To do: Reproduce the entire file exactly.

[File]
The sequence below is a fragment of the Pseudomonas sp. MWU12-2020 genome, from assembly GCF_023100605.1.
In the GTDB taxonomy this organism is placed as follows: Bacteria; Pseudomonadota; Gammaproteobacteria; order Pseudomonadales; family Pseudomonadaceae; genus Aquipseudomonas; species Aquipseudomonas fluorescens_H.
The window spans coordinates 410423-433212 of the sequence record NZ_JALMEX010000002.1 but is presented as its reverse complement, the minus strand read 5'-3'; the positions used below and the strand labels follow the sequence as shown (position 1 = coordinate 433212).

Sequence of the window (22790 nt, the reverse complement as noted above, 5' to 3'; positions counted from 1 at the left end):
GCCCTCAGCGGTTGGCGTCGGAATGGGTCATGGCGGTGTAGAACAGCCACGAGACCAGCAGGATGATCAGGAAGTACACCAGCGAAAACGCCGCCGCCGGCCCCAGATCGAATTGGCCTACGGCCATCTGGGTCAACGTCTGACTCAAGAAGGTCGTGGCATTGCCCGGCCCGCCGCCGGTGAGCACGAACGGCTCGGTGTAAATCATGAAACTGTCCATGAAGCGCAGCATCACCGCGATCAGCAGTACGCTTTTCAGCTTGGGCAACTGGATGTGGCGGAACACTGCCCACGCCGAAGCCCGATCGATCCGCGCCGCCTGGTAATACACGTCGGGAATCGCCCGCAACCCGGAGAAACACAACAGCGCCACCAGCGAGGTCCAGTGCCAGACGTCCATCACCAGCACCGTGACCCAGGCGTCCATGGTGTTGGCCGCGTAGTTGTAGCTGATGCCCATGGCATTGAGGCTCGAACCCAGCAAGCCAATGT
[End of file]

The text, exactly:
The sequence below is a fragment of the Pseudomonas sp. MWU12-2020 genome, from assembly GCF_023100605.1.
In the GTDB taxonomy this organism is placed as follows: Bacteria; Pseudomonadota; Gammaproteobacteria; order Pseudomonadales; family Pseudomonadaceae; genus Aquipseudomonas; species Aquipseudomonas fluorescens_H.
The window spans coordinates 410423-433212 of the sequence record NZ_JALMEX010000002.1 but is presented as its reverse complement, the minus strand read 5'-3'; the positions used below and the strand labels follow the sequence as shown (position 1 = coordinate 433212).

Sequence of the window (22790 nt, the reverse complement as noted above, 5' to 3'; positions counted from 1 at the left end):
GCCCTCAGCGGTTGGCGTCGGAATGGGTCATGGCGGTGTAGAACAGCCACGAGACCAGCAGGATGATCAGGAAGTACACCAGCGAAAACGCCGCCGCCGGCCCCAGATCGAATTGGCCTACGGCCATCTGGGTCAACGTCTGACTCAAGAAGGTCGTGGCATTGCCCGGCCCGCCGCCGGTGAGCACGAACGGCTCGGTGTAAATCATGAAACTGTCCATGAAGCGCAGCATCACCGCGATCAGCAGTACGCTTTTCAGCTTGGGCAACTGGATGTGGCGGAACACTGCCCACGCCGAAGCCCGATCGATCCGCGCCGCCTGGTAATACACGTCGGGAATCGCCCGCAACCCGGAGAAACACAACAGCGCCACCAGCGAGGTCCAGTGCCAGACGTCCATCACCAGCACCGTGACCCAGGCGTCCATGGTGTTGGCCGCGTAGTTGTAGCTGATGCCCATGGCATTGAGGCTCGAACCCAGCAAGCCAATGT